Your View: Offcials erred in Old Colony Inn approval

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Your View: Offcials erred in Old Colony Inn approval
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By Elizabeth Chimento, Alexandria (File photo)

To the editor:
As residents of Canal Way and Pitt Street Station followed, in good faith, the city process for participating in the Old Colony Inn renovation decision, a series of irregularities occurred.

The developer did not notify Pitt Street Station residents — a requirement — that the Old Colony Inn owners were seeking to renovate the property. The developer’s attorney, through three community meetings, was condescending and impolite, attempting to confuse rather than enlighten.

According to city procedure, the nearby homeowners visited individually with each planning commissioner and city councilor. However, two commissioners already had made their decisions before meeting with us. Commissioners are expected to come to us with open minds.

Such bias tilted the playing field, denying us the opportunity to discuss our issues with neutral listeners.

At the May 3 planning commission meeting, a resident with whom we have no affiliation made inappropriate remarks to the commissioners. He was, as should have been the case, rebuked by the chair and told to sit down.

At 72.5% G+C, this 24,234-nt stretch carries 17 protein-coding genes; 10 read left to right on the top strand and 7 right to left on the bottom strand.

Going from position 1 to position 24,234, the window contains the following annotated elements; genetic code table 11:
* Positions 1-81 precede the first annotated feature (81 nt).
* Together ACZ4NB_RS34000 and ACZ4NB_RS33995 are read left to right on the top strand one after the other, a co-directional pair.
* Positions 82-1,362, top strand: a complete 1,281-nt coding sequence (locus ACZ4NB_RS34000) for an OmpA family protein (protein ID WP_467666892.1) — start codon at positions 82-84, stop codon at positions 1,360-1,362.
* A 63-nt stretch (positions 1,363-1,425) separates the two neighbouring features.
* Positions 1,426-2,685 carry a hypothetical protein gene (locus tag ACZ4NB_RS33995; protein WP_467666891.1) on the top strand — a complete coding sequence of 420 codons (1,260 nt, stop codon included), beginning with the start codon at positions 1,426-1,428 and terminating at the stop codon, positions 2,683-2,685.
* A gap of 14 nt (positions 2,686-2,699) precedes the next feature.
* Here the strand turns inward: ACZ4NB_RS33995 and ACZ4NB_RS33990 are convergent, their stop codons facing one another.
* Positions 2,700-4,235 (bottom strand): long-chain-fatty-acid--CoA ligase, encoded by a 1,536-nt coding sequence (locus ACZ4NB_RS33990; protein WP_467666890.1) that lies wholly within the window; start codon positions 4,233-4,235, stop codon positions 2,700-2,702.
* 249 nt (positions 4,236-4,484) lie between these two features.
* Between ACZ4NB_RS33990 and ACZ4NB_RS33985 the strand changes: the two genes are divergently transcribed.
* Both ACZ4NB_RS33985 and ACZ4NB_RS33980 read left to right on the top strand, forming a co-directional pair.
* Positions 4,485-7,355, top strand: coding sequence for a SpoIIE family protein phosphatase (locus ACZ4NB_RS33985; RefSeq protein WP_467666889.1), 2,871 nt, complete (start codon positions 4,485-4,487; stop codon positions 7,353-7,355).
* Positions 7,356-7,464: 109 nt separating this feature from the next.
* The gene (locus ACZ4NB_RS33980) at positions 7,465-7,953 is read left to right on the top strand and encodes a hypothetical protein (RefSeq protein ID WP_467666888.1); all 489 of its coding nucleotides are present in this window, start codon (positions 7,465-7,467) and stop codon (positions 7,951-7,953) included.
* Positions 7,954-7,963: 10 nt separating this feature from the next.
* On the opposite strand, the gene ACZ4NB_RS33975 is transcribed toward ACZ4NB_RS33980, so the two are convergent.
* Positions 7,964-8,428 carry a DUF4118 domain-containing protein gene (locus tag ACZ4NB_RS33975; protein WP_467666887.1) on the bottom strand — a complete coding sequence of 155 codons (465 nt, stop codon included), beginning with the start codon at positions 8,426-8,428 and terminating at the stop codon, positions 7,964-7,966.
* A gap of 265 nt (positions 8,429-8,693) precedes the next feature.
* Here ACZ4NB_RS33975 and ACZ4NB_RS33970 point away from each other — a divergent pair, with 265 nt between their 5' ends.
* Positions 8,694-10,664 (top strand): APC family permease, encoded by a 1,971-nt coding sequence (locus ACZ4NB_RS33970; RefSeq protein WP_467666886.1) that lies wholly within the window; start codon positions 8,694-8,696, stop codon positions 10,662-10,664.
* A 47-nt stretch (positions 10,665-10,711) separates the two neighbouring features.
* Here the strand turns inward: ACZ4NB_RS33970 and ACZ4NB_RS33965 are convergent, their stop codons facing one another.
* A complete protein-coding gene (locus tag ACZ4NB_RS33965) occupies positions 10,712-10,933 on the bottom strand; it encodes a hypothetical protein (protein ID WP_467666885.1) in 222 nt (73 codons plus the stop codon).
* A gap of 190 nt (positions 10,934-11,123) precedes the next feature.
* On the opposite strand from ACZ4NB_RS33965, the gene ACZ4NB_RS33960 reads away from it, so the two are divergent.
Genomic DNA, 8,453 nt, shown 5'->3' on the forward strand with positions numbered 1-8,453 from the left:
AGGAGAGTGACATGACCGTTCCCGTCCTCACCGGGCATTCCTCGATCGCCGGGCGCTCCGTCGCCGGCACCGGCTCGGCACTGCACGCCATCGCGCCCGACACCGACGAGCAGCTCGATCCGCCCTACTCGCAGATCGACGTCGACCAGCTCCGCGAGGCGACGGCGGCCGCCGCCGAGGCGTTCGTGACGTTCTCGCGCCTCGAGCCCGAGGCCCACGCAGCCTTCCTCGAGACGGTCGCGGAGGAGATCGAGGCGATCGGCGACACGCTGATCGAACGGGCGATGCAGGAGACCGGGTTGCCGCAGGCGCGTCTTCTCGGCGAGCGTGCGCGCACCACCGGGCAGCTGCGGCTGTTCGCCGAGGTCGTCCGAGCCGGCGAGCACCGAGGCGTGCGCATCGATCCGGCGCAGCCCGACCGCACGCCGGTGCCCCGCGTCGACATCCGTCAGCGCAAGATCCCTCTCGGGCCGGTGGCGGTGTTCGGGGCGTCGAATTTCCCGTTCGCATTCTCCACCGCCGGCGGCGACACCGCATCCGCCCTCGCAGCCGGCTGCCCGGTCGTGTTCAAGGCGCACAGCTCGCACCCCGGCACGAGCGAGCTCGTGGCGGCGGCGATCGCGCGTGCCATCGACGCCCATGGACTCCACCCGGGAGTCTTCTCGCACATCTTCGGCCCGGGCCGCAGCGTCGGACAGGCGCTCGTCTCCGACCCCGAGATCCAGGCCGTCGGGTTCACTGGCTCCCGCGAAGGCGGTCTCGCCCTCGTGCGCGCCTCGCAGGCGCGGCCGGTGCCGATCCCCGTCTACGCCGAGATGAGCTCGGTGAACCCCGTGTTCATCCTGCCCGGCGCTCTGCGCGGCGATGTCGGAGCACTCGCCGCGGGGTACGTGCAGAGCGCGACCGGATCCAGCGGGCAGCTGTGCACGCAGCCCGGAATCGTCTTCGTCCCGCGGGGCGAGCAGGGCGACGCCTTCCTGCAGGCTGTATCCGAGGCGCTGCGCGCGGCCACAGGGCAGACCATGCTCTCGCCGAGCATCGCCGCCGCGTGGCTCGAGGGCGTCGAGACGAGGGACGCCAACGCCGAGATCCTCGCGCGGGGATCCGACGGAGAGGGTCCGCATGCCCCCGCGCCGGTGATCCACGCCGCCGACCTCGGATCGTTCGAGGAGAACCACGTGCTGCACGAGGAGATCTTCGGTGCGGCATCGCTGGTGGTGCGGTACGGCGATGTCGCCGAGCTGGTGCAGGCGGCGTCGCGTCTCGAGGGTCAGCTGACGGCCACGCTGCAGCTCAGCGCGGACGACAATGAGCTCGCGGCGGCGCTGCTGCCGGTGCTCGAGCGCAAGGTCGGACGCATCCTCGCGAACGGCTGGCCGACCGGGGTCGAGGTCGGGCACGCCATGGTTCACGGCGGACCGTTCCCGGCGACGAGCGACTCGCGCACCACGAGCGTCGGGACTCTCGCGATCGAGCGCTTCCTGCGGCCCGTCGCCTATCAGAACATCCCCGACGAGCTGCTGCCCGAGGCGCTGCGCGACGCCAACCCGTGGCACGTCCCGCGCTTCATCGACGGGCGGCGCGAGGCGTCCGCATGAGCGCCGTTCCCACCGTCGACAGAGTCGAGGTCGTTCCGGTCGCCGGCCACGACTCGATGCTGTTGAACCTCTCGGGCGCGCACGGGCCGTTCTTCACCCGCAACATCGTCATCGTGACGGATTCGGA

We, however, were courteous as we spoke to the commissioners, stating our points against the developer’s renovation plan. The commissioners voted 7 to 0 against us. One commissioner stated that the impolite speaker “didn’t help our case,” which in essence, painted us all with the same brush stroke.

The commissioner’s comment clearly stated that the body’s vote was informed, in part, by the impolite speaker’s behavior, in which he linked us all together. So, the question becomes: How much of the vote was based on the inappropriate speaker’s comments and how much was based on the merits of the case? That we cannot know, but the question remains.

Further, during the planning commission meeting, a city staff member misinformed the commission, stating that the National Park Service said the proposed hotel architecture was “OK.” In fact, the NPS “did not state it was in support of the project.”

At the May 14 city council meeting, we emphasized that the proposed building’s incursion into the zone transition set back line did not comply with the city’s zoning ordinance. Although council discussed the architectural embellishments that encroached on the zone transition line, a small part of the total incursion, it still allowed a serious infraction of the law to stand.

These process irregularities break the trust of the citizens who diligently and conscientiously followed the city policy for participating in the Old Colony Inn decision.

When a city is not self-reflective of its own errors and chooses in- stead to become a closed entity, it loses the trust of its citizens. And the citizens, stripped of expectations of fair play and law adherence, return to their interior spaces, sadder but wiser.

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